______________________________________ Input Result______________________________________ 1 +1 (01) 0 -1 (11)______________________________________
The output of each respective sequence mapping circuit 50 is multiplied by the output of the respective data mapping circuit by a respective two's-complement multiplier 52(1), 52(2), 52(3), etc., producing products on lines 54(1), 54(2), 54(3), etc. These products are fed to a cascading tree structure of two's complement adders 56A-56F. Adders 56 form the sum of each of the products on lines 54 and produce the result on line 57. The sums produced by adders 56A form inputs into adders 56B, the sums of which form inputs to adders 56C, and so on until the final addition is performed by adder 56F.
The final ten bit sum on line 57 represents the value of an output digit, to be encoded as a pulse 32 (FIG. 2), and is a number between -7×63 and +7×63, represented in two's complement binary.
The foregoing can be better understood by describing these functions mathematically. In the generator circuit, a set of N (N=63) base-8 transmission digits t(1), t(2), . . . t(N) (each digit t(i) being derived from a triplet of bits Dxa, Dxb, Dxc) are encoded using N n-bit (n=64) sequence si, by multiplying each of the N sequences s1, s2 . . . sN by a corresponding one of the transmission digits t(i), and then adding the products to form a sequence of n output digits. Mathematically, the ith output digit O(i) can be described by ##EQU2##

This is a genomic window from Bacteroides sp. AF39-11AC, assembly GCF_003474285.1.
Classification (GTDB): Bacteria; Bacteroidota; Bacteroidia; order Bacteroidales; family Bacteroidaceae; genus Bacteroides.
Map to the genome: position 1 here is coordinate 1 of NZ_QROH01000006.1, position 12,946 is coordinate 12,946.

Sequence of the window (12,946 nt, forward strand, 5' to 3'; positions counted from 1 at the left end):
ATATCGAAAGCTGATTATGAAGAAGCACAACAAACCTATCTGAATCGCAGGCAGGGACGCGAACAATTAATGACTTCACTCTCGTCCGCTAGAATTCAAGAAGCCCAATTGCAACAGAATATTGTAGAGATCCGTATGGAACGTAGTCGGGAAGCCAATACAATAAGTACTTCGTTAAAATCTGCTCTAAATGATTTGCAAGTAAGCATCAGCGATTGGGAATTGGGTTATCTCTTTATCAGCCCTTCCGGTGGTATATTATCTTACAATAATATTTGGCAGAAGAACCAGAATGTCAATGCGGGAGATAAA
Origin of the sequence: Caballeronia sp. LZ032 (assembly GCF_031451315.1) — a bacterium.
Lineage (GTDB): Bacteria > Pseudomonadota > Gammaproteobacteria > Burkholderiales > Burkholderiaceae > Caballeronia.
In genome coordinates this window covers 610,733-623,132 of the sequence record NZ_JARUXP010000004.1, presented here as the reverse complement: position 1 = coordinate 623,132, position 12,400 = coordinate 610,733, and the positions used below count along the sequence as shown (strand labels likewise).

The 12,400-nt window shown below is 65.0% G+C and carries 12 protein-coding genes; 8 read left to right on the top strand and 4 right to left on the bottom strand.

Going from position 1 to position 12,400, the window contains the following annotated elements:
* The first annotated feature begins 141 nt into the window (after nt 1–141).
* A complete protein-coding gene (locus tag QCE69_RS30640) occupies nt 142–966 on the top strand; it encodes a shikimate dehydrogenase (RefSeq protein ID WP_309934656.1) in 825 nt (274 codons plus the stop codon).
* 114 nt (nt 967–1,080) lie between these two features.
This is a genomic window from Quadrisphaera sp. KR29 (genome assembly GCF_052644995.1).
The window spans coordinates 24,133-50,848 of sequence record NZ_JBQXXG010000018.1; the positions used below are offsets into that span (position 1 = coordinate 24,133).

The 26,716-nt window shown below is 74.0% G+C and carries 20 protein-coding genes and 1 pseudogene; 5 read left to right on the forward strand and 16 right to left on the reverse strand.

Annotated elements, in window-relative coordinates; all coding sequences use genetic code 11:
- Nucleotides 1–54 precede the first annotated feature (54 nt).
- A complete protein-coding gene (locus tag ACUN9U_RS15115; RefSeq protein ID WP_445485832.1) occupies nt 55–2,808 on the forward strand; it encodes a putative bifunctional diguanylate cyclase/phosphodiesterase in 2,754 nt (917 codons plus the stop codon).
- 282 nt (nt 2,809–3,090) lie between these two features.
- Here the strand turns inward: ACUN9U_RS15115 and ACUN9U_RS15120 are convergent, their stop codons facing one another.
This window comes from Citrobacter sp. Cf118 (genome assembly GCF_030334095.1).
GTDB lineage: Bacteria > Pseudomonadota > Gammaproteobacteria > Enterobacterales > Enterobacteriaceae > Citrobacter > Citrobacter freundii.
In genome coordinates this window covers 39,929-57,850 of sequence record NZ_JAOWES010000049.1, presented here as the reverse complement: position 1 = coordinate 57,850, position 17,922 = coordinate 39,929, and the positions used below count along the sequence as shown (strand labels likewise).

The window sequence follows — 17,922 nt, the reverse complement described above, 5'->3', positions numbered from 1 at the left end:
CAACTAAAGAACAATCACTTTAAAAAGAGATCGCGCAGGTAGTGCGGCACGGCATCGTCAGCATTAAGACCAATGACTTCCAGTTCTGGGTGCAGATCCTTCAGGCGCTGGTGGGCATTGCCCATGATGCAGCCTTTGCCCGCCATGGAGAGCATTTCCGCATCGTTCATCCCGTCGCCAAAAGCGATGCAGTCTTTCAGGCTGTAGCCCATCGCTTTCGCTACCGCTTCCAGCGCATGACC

The digital signals on line 57, which represent the output digits O(i), are delivered to sync pulse, filtering and clipping circuit 60, which produces corresponding a digital output signal on line 61.
Circuit 60 performs a clipping function. Most of the output digits O(i) have values near to zero (mid-scale), as is apparent from FIG. 2. A few, rare output digits have values near to positive or negative full scale. Although rare, these values can create transmission difficulties in a high power transmitter amplitude modulating a carrier. However, it has been found that these rare values can be reduced or eliminated without substantial degradation of the transmission fidelity. Thus, the circuit 60 includes a clipping circuit which reduces the magnitude of output digits near to positive or negative full scale. An appropriate threshold is about one-half of full scale. This threshold can be varied; lower thresholds produce a higher error rate but reduce the peak-to-RMS ratio of the signal. A peak-to-RMS ratio of 6-9 dB has been found to produce an acceptably low error rate and to be capable of effective transmission by amplitude modulation.